The Fall of the House of Walworth : A Tale of Madness and Murder in Gilded Age America
In the tradition of The Devil in the White City comes a spell-binding tale of madness and murder in a nineteenth century American dynasty
On June 3, 1873, a portly, fashionably dressed, middle-aged man calls the Sturtevant House and asks to see the tenant on the second floor. The bellman goes up and presents the visitor's card to the guest in room 267, returns promptly, and escorts the visitor upstairs. Before the bellman even reaches the lobby, four shots are fired in rapid succession.
Eighteen-year-old Frank Walworth descends the staircase and approaches the hotel clerk. He calmly inquires the location of the nearest police precinct and adds, "I have killed my father in my room, and I am going to surrender myself to the police."
So begins the fall of the Walworths, a Saratoga family that rose to prominence as part of the splendor of New York's aristocracy. In a single generation that appearance of stability and firm moral direction would be altered beyond recognition, replaced by the greed, corruption, and madness that had been festering in the family for decades.
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Henry Holt and Co.
July 19, 2010
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Excerpt from The Fall of the House of Walworth by Geoffrey O'Brien
A Haunted House
There was a woman who lived alone in a house with fifty- five rooms. It was dark in the house. She kept the curtains drawn by day, and most of the rooms she never entered after nightfall.
The house stood at the north end of Broadway, the celebrated main thoroughfare of the city of Saratoga Springs, New York. It was built in 1815 and acquired the name Pine Grove from the stand of pines that loomed over it. Back then its site was an outlying corner of a village just beginning to grow into a national showcase. The house grew larger along with the village. By the time Clara Grant Walworth was born in 1886, it had expanded extravagantly beyond its original dimensions and went by the name of the Walworth Mansion.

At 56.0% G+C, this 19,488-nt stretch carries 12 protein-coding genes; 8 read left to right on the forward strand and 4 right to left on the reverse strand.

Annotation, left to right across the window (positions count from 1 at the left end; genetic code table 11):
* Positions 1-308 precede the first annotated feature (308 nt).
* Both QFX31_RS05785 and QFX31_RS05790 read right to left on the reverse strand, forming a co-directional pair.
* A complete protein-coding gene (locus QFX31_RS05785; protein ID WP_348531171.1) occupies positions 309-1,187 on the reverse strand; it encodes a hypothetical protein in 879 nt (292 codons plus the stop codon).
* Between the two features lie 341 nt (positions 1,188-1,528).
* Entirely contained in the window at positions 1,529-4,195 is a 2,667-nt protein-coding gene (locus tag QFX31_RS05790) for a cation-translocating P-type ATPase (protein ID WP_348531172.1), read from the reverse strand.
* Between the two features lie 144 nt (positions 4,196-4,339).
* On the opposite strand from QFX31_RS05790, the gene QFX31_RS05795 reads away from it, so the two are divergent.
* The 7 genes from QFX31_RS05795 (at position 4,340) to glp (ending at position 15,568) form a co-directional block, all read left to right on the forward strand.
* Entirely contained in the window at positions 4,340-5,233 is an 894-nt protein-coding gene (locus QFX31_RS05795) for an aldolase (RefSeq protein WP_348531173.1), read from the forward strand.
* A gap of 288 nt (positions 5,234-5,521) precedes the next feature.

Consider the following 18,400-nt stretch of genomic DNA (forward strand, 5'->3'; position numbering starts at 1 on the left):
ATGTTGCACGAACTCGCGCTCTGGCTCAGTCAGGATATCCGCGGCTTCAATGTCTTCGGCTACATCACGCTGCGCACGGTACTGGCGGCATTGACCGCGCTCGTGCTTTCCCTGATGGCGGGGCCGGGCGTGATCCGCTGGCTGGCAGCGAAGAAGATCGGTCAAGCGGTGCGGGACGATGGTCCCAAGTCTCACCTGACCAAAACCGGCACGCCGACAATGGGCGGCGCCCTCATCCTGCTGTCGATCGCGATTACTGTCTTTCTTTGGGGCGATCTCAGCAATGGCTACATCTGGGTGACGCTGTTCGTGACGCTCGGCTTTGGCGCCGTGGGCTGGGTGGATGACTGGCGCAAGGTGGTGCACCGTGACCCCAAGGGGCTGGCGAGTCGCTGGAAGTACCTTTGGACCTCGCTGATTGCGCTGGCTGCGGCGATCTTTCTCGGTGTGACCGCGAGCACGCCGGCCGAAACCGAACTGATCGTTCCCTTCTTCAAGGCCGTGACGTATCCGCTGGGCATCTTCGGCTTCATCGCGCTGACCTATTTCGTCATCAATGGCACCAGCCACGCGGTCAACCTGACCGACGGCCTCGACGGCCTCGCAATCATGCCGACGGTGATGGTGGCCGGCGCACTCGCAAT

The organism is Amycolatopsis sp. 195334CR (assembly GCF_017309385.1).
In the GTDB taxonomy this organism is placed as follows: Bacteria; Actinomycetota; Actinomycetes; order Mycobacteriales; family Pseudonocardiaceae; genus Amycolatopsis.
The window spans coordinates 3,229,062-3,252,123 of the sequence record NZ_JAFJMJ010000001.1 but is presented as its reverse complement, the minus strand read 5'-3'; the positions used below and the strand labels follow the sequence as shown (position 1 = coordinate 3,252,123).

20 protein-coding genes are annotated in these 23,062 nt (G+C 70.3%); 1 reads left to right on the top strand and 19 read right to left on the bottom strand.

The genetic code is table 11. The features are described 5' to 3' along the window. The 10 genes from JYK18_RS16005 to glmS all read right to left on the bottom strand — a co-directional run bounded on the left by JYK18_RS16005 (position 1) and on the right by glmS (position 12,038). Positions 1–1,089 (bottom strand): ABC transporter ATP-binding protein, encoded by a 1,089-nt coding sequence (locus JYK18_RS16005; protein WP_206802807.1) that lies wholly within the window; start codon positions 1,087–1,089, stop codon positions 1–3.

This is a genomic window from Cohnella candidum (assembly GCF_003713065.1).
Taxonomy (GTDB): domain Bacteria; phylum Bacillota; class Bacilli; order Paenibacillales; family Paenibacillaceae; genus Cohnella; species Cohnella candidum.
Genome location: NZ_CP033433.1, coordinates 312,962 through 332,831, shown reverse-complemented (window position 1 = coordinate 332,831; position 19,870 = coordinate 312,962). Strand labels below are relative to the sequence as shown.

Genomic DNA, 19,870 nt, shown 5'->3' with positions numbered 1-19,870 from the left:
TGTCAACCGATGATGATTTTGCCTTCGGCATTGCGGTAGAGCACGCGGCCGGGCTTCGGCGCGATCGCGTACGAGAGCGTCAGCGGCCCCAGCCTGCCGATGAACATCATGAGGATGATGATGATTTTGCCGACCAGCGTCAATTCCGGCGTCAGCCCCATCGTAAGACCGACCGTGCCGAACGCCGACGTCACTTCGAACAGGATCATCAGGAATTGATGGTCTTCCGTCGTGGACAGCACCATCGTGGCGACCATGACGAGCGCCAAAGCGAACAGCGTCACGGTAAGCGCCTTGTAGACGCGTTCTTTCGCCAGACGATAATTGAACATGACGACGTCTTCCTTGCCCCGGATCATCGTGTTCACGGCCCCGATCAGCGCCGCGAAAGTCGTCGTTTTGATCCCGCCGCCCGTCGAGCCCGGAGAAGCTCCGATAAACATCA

In 1952, as Clara contemplated the end of her days, the house was very much in the center, but of what? Saratoga Springs was a place she now found hard to recognize. The house was different too from what it had been in the time of her ancestor Chancellor Walworth. The protective pines were long gone, most of them cut down before her birth, the surrounding grounds sold off, and the original compact Walworth home obscured (as it changed from residence to court house to boarding school to hotel, reverting finally to residential seclusion) within the annexes and additional stories built around and on top of it.
The original one- and- a-half- story dwelling had been buried within the creaking hulk of a Victorian warren of tiny bedrooms and airless corridors. Within that warren Clara had spent her first months, her summers, and her holidays. Since turning fifty she had hardly left the place.
Outside, in the Saratoga Springs of the early 1950s, the old hotels-- those still standing-- were falling into decay. The decline had been steady for as long as Clara could remember. The symptoms were by now unmistakable. The splendors of Saratoga Springs were reduced to parking lots and orange- juice stands and neon- lit taverns, thronged with a new generation of tourists who knew nothing of the history that had taken shape here. At night cheap gamblers padded in bathrobes through the dark and narrow hallways of the once luxurious Grand Union Hotel.
The corruption of Saratoga was nowadays a national scandal. Local politicians and racket bosses submitted to federal investigation. The hearings were on television, so the whole world could see how thoroughly the town had been bought up, decades ago, by the likes of Arnold Rothstein and Joe Adonis and Meyer Lansky, gangsters in whose gaudy "lake houses" anything could happen. The townspeople had been happy to take the money and look the other way.
One way or another, this had been going on for years. You might say it had been going on ever since John Morrissey, a low- life Irish boxer from the back streets of Troy, had started up his gambling business during the Civil War. But the ruffians and vulgarians of Clara's parents' and grandparents' time began in retrospect to assume an air of respectability-- even dignity-- compared with the rot that had set in since. Morrissey, after all, had at least kept the locals out of his establishment, and shut down the gambling tables on Sundays.